SOLID East in NYC, an event produced by the Cowen Group, was a dynamic, interesting and highly enjoyable conference about legal innovation. SOLID, which stands for Summit on Legal Innovation and Disruption, featured a slate of well-known speakers ranging from lawyers to legal ops professionals, vendors and data scientists.
David Cowen, CEO of The Cowen Group, kicked off the event by parsing the difference between transformation and innovation. The legal market has changed, and the rate of change has been very fast. Cowen said the hierarchical model is being replaced by the asymmetrical world we live in now. The asymmetrical model decentralizes leadership and provides more autonomy and independence than the hierarchical approach which gave power only to the top. Cowen’s resounding question - “how do you move from now to next?” - was thought-provoking.
The SOLID format was an engaging mixture which provided a lot of substance while still being interactive and digestible. The initial session #1 covered The Big Picture – Macro Drivers of Change. Then sessions #2-4 focused on Innovation in Action, from corporate use cases, and both process and people driven innovations respectively. In each session, several short TED-style talks were delivered by subject matter experts sharing their perspectives and experiences of legal innovation and disruption. Other speakers conversed with David Cowen in a fireside chat Q&A setting where they shared recommendations and war stories.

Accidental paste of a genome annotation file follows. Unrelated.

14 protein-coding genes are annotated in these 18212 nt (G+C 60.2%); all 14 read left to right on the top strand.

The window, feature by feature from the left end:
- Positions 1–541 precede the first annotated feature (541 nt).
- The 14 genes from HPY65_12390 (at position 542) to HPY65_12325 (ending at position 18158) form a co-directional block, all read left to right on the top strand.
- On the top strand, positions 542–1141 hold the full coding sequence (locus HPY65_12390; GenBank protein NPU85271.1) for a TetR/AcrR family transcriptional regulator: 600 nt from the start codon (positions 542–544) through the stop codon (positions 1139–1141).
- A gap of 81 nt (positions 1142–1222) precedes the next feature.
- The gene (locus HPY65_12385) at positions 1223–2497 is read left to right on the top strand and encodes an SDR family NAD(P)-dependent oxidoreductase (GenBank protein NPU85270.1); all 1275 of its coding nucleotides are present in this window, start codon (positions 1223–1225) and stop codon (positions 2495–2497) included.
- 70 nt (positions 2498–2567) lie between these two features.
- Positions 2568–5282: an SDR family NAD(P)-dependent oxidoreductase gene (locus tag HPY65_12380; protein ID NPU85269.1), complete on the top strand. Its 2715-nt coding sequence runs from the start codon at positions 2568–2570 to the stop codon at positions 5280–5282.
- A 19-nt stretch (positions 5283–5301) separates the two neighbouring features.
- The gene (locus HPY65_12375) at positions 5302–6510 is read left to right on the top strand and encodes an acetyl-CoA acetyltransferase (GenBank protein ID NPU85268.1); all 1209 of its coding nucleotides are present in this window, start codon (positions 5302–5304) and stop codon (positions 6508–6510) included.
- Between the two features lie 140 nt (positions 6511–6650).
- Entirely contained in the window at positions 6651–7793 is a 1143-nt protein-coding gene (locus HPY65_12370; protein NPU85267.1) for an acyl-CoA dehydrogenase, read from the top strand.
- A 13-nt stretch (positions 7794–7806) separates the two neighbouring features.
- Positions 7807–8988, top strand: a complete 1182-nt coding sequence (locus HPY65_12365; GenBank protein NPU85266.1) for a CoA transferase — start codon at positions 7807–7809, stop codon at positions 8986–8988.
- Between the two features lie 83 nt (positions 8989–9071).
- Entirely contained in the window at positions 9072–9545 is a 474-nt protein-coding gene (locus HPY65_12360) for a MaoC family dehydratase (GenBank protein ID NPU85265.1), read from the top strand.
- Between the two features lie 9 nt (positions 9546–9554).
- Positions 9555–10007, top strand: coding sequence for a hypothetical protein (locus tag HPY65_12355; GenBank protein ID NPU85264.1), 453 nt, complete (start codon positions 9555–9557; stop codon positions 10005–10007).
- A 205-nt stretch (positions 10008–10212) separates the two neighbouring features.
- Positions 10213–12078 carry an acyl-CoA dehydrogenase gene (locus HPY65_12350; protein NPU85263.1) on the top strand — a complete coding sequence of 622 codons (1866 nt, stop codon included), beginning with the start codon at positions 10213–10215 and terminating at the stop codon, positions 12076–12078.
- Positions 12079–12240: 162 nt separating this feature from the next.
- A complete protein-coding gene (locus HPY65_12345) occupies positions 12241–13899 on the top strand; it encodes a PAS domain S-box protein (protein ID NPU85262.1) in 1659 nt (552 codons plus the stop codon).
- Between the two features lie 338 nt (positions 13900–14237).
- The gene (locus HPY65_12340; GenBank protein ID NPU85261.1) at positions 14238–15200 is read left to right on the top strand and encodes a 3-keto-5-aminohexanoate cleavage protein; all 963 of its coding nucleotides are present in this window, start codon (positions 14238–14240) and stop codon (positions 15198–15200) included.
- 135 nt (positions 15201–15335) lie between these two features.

After each session’s batch of presentations and chats, attendees actively participated in table talks so they could discuss the speaker sessions in small groups. After each table talk, a Town Hall meeting format provided attendees the chance to offer impressions and lessons learned from what they had heard. The kinetic energy at SOLID was palpable and the day moved along briskly with a tour-de-force pace.
People who attended SOLID came to learn, to teach, and to tell the truth, even if the reality was that they had failed at first. Several speakers candidly admitted that their projects didn’t always succeed. Others said they sometimes had to go rogue and try new things without following their employers’ stated procedure, permissions or protocol.
Many experienced failures -sometimes painful and costly – and they had to recover and carry on. Even with such setbacks, the ultimate message was to take calculated risks to continuously drive yourself and your employer forward toward innovation. One of the speakers from a huge company said that “productive failure” was a key ingredient of innovation, and to learn from it. She noted that hundreds of billions of dollars are wasted on innovation projects that fail.
Jamie Berry of Integreon, a large global ALSP (alternative legal services provider) shared details for a client project which transformed processing of third-party subpoena requests from a cost center to cost-neutral, and eventually a profit center. Rather than immediately turning to technology tools, Berry’s team started with process engineering. Examining the process using Six Sigma philosophy revealed efficiencies and roadblocks. Some of the simplest changes saved time and money which added up tremendously.
David Cowen of The Cowen Group (left) and Jamie Berry of Integreon (right)
Berry noted that technology is important but if possible, tweak the technology the client already has rather than building or buying something new. Also, he said that investing in change management and training is key to the success of any legal innovation.